In an effort to improve the lives of working families, within the jurisdiction of the Central Oklahoma Labor Federation, we submit these issues as our Working Family Agenda:



1, All workers must have the right to join a union without the fear of intimidation. We support legislation that will allow more freedom to join a union. We also support efforts to make employers bargain in good faith with unions and recognize public employee unions with binding arbitration on contracts and grievances.


2. Workers have a right to a Living Wage. We support living wage ordinances and laws at all levels of government. No full time worker should live below the poverty level and government should not use tax dollars to fund poverty.


3. Support Public Education. We will continue to support teachers and support personnel within the school districts in their efforts to improve public education for our kids.


4. More access to healthcare. Working families deserve access to affordable, quality healthcare. We will work with our unions and community allies to make sure workers receive access to quality healthcare.


5. Economic Development with Good Jobs. We will work to assure that economic development includes the creation of good jobs with living wages.


6. Repeal the So Called Right to Work Law. This law was sold as a way to bring in good jobs and increase pay for working families. Neither has been the case. Oklahoma has actually lost jobs since the passage of State Question 695 in 2001. (Note: This affects Oklahoma and about 25 other states, most of whom have lower average wages than the non-"right to work" states.)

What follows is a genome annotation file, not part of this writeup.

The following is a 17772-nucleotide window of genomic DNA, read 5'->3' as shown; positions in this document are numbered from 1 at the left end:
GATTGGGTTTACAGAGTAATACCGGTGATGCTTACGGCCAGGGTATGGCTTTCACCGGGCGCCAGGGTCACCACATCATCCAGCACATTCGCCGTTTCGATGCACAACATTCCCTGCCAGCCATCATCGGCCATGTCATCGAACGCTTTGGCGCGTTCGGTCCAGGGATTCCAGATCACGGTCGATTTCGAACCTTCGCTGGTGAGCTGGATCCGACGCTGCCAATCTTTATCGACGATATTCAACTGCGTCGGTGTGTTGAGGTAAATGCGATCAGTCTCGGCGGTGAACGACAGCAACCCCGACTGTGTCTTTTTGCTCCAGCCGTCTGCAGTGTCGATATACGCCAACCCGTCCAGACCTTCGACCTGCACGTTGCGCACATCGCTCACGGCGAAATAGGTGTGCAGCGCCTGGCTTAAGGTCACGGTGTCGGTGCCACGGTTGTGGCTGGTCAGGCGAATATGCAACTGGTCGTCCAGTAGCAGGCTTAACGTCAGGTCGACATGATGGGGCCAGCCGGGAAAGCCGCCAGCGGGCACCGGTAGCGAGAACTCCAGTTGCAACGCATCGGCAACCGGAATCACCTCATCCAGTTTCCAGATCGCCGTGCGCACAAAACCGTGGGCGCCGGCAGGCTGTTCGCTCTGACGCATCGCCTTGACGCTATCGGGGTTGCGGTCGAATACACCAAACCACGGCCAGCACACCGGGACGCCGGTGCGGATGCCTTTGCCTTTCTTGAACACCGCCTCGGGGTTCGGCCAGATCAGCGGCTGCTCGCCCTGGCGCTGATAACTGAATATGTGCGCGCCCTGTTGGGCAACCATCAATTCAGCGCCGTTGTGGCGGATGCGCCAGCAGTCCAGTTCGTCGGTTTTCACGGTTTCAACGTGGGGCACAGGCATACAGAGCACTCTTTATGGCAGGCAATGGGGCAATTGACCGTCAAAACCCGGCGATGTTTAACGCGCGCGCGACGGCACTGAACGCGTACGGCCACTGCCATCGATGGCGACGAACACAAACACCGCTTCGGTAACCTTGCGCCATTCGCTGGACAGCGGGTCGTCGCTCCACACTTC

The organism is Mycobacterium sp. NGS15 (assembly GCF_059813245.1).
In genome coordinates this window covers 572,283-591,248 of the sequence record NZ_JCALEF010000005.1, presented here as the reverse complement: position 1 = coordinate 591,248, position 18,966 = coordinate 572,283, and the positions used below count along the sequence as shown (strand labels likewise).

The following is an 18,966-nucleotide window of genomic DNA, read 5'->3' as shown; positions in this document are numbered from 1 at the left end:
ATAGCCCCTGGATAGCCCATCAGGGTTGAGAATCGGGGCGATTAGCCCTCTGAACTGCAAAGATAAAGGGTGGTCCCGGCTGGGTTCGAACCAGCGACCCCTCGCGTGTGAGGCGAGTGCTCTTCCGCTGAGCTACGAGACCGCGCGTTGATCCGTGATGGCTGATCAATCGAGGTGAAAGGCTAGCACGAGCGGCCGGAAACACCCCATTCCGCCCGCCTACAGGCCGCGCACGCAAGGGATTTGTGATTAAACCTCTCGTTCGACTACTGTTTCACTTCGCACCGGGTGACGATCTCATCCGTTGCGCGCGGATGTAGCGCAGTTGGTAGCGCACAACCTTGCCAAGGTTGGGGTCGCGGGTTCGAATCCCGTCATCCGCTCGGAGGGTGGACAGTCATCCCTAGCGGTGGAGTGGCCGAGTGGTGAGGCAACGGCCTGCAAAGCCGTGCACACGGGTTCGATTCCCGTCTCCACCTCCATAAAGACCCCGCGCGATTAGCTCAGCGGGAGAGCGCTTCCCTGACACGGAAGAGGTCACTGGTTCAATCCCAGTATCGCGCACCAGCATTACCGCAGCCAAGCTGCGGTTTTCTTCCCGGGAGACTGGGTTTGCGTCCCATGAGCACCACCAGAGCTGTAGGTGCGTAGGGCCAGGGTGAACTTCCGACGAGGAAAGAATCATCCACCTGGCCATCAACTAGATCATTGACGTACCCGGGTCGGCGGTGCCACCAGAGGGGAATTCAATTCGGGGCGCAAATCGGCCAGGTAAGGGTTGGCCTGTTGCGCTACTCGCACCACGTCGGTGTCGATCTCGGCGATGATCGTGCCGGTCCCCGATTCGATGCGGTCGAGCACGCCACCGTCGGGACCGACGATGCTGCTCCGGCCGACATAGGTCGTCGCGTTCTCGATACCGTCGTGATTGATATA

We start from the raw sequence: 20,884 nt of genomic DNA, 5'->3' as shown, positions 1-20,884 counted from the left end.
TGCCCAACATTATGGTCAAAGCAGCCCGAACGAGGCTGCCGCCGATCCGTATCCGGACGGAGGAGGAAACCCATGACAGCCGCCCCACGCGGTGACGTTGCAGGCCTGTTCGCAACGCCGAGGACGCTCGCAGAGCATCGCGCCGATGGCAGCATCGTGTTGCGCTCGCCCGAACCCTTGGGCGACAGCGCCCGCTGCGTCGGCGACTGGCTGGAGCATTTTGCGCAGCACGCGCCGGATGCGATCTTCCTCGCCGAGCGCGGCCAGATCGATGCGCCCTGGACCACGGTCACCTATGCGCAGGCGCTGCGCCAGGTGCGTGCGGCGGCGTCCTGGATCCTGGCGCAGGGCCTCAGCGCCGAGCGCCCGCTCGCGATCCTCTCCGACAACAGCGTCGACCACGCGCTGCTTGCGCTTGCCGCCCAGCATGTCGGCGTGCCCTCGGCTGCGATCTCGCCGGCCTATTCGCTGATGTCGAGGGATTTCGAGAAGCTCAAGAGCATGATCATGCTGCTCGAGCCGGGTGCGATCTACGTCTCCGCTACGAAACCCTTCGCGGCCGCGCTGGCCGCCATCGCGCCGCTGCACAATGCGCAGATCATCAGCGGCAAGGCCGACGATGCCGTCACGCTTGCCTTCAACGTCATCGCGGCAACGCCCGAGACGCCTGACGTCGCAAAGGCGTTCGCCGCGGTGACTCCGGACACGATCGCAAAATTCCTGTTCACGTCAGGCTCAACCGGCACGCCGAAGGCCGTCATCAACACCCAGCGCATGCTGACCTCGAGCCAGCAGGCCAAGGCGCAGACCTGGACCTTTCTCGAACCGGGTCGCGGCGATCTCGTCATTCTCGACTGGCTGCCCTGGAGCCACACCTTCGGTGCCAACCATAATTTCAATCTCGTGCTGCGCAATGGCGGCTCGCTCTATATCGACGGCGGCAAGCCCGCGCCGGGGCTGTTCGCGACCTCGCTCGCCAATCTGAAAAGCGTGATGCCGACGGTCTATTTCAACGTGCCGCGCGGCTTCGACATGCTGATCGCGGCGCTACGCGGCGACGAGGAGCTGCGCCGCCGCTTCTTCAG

7. Increase the State Minimum Wage. The federal minimum wage has not been raised since the early 1990’s. If the federal government won’t act on low wage workers’ behalf state legislatures must.


Along with these specific issues, the Central Oklahoma Labor Federation is committed to work with the National AFL-CIO and the Oklahoma State AFL-CIO on working family legislation at the federal and state levels.



Let it be known to all that we will fight against harmful legislation or acts against working families. We can no longer allow anti-worker groups or politicians sell the public a bill of goods like so called Right to Work and Workers Compensation Reforms that take away the rights of workers.

Friday, January 27, 2006

Is the US using Iraqi women to fight insurgents?

Blog Editor's Note: Imagine how we would feel if an Iraqi captured American soldiers' wives to force them to leave Iraq. This may put add a new angle to motives behind the Jill Carroll kidnapping.

From the Associated Press via MSNBC

Suspected insurgents' spouses jailed to force husbands to surrender

The U.S. Army in Iraq has at least twice seized and jailed the wives of suspected insurgents in hopes of “leveraging” their husbands into surrender, U.S. military documents show.

In one case, a secretive task force locked up the young mother of a nursing baby, a U.S. intelligence officer reported. In the case of a second detainee, one American colonel suggested to another that they catch her husband by tacking a note to the family’s door telling him “to come get his wife.”

The issue of female detentions in Iraq has taken on a higher profile since Jill Carroll kidnappers seized American journalist on Jan. 7 and threatened to kill her unless all Iraqi women detainees are freed.